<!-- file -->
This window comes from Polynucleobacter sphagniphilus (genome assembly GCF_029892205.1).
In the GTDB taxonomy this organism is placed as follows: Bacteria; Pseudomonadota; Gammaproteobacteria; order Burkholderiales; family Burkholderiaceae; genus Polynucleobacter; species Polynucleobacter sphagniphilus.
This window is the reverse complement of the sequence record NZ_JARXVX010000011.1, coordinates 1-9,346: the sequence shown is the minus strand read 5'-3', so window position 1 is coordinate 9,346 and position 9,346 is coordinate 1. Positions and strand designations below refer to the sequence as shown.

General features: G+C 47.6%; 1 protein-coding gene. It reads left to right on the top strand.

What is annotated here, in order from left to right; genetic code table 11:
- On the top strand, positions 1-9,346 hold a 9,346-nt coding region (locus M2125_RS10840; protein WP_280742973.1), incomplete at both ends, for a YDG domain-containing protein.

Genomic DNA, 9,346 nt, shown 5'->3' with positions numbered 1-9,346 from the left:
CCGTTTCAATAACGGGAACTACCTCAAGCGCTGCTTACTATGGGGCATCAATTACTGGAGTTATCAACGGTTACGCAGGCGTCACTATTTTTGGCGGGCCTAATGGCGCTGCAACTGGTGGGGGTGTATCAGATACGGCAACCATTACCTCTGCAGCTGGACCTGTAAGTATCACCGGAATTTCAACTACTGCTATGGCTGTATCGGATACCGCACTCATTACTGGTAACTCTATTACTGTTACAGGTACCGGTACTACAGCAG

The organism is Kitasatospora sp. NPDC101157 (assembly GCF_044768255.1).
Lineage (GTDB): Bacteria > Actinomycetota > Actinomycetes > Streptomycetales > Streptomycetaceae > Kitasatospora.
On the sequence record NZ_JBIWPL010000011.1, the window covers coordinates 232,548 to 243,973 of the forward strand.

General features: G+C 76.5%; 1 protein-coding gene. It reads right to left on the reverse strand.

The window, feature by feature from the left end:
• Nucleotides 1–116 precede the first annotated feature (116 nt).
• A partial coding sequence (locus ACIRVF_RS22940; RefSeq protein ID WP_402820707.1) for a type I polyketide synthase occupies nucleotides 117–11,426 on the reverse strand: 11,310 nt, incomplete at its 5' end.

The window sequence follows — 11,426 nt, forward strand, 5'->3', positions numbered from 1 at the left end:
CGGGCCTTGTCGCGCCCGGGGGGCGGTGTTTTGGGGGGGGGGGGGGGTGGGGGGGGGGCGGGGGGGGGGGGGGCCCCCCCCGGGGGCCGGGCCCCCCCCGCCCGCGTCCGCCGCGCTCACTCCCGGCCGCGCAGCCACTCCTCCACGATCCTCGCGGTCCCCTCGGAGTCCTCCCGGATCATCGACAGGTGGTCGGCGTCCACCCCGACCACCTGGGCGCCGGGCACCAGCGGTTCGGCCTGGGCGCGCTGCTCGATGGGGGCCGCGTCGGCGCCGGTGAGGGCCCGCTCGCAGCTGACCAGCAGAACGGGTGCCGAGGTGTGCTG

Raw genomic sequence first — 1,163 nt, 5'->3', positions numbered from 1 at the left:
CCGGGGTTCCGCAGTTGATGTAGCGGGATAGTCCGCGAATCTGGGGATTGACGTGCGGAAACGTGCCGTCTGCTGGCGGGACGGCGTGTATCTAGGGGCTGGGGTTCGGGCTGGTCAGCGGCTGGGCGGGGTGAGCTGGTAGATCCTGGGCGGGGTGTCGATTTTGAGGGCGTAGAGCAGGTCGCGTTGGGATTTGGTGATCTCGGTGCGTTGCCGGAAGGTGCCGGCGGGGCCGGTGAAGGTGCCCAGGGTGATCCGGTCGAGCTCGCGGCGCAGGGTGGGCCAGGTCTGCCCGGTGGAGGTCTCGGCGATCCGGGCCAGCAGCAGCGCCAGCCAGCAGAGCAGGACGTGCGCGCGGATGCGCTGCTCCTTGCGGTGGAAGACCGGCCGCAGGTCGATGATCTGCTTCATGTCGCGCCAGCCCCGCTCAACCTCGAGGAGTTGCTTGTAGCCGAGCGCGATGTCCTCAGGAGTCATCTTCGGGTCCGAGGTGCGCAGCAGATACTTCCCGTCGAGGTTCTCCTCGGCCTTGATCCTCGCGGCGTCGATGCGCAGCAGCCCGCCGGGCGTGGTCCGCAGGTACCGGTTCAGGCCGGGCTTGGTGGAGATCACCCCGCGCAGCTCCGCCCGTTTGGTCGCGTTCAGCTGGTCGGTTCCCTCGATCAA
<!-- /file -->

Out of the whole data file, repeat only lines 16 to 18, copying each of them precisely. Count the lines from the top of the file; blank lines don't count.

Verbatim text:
The window sequence follows — 11,426 nt, forward strand, 5'->3', positions numbered from 1 at the left end:
CGGGCCTTGTCGCGCCCGGGGGGCGGTGTTTTGGGGGGGGGGGGGGGTGGGGGGGGGGCGGGGGGGGGGGGGGCCCCCCCCGGGGGCCGGGCCCCCCCCGCCCGCGTCCGCCGCGCTCACTCCCGGCCGCGCAGCCACTCCTCCACGATCCTCGCGGTCCCCTCGGAGTCCTCCCGGATCATCGACAGGTGGTCGGCGTCCACCCCGACCACCTGGGCGCCGGGCACCAGCGGTTCGGCCTGGGCGCGCTGCTCGATGGGGGCCGCGTCGGCGCCGGTGAGGGCCCGCTCGCAGCTGACCAGCAGAACGGGTGCCGAGGTGTGCTG

Raw genomic sequence first — 1,163 nt, 5'->3', positions numbered from 1 at the left: